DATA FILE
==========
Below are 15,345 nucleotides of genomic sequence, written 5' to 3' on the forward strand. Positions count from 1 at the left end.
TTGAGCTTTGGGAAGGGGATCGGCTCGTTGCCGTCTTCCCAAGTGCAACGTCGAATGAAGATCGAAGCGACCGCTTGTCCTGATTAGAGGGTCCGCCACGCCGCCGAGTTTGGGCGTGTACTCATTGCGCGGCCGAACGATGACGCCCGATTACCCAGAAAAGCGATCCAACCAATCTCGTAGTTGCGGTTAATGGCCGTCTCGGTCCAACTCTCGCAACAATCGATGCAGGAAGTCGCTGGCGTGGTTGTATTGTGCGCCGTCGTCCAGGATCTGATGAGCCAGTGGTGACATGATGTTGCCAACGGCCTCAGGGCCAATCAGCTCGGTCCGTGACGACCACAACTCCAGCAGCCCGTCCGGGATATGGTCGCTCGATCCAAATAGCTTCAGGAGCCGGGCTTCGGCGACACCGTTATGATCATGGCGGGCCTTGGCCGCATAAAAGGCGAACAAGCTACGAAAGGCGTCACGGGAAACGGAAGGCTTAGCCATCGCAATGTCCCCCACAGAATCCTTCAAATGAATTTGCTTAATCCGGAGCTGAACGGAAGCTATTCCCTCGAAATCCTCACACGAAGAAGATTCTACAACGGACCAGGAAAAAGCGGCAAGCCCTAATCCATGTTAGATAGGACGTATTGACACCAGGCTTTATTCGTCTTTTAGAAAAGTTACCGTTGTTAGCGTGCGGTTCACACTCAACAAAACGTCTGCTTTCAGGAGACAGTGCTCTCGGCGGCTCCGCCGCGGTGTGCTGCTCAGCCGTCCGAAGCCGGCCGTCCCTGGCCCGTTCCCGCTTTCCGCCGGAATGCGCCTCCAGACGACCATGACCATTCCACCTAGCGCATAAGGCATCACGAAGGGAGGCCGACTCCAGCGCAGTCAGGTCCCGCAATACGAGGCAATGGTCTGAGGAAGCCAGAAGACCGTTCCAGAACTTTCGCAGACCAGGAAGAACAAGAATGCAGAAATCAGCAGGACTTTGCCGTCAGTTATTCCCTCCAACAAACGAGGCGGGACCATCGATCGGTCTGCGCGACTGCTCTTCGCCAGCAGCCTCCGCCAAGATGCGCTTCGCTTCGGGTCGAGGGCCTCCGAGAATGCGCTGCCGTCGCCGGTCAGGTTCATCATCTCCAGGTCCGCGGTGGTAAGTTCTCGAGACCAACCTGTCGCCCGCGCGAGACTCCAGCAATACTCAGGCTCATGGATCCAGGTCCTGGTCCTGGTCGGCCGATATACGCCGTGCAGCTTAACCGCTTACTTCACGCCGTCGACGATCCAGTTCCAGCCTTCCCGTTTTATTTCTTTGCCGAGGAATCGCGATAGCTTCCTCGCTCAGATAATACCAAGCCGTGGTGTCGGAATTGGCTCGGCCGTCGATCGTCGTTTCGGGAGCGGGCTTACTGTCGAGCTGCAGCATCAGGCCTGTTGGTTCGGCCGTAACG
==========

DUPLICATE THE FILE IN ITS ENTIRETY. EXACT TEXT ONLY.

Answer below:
Below are 15,345 nucleotides of genomic sequence, written 5' to 3' on the forward strand. Positions count from 1 at the left end.
TTGAGCTTTGGGAAGGGGATCGGCTCGTTGCCGTCTTCCCAAGTGCAACGTCGAATGAAGATCGAAGCGACCGCTTGTCCTGATTAGAGGGTCCGCCACGCCGCCGAGTTTGGGCGTGTACTCATTGCGCGGCCGAACGATGACGCCCGATTACCCAGAAAAGCGATCCAACCAATCTCGTAGTTGCGGTTAATGGCCGTCTCGGTCCAACTCTCGCAACAATCGATGCAGGAAGTCGCTGGCGTGGTTGTATTGTGCGCCGTCGTCCAGGATCTGATGAGCCAGTGGTGACATGATGTTGCCAACGGCCTCAGGGCCAATCAGCTCGGTCCGTGACGACCACAACTCCAGCAGCCCGTCCGGGATATGGTCGCTCGATCCAAATAGCTTCAGGAGCCGGGCTTCGGCGACACCGTTATGATCATGGCGGGCCTTGGCCGCATAAAAGGCGAACAAGCTACGAAAGGCGTCACGGGAAACGGAAGGCTTAGCCATCGCAATGTCCCCCACAGAATCCTTCAAATGAATTTGCTTAATCCGGAGCTGAACGGAAGCTATTCCCTCGAAATCCTCACACGAAGAAGATTCTACAACGGACCAGGAAAAAGCGGCAAGCCCTAATCCATGTTAGATAGGACGTATTGACACCAGGCTTTATTCGTCTTTTAGAAAAGTTACCGTTGTTAGCGTGCGGTTCACACTCAACAAAACGTCTGCTTTCAGGAGACAGTGCTCTCGGCGGCTCCGCCGCGGTGTGCTGCTCAGCCGTCCGAAGCCGGCCGTCCCTGGCCCGTTCCCGCTTTCCGCCGGAATGCGCCTCCAGACGACCATGACCATTCCACCTAGCGCATAAGGCATCACGAAGGGAGGCCGACTCCAGCGCAGTCAGGTCCCGCAATACGAGGCAATGGTCTGAGGAAGCCAGAAGACCGTTCCAGAACTTTCGCAGACCAGGAAGAACAAGAATGCAGAAATCAGCAGGACTTTGCCGTCAGTTATTCCCTCCAACAAACGAGGCGGGACCATCGATCGGTCTGCGCGACTGCTCTTCGCCAGCAGCCTCCGCCAAGATGCGCTTCGCTTCGGGTCGAGGGCCTCCGAGAATGCGCTGCCGTCGCCGGTCAGGTTCATCATCTCCAGGTCCGCGGTGGTAAGTTCTCGAGACCAACCTGTCGCCCGCGCGAGACTCCAGCAATACTCAGGCTCATGGATCCAGGTCCTGGTCCTGGTCGGCCGATATACGCCGTGCAGCTTAACCGCTTACTTCACGCCGTCGACGATCCAGTTCCAGCCTTCCCGTTTTATTTCTTTGCCGAGGAATCGCGATAGCTTCCTCGCTCAGATAATACCAAGCCGTGGTGTCGGAATTGGCTCGGCCGTCGATCGTCGTTTCGGGAGCGGGCTTACTGTCGAGCTGCAGCATCAGGCCTGTTGGTTCGGCCGTAACG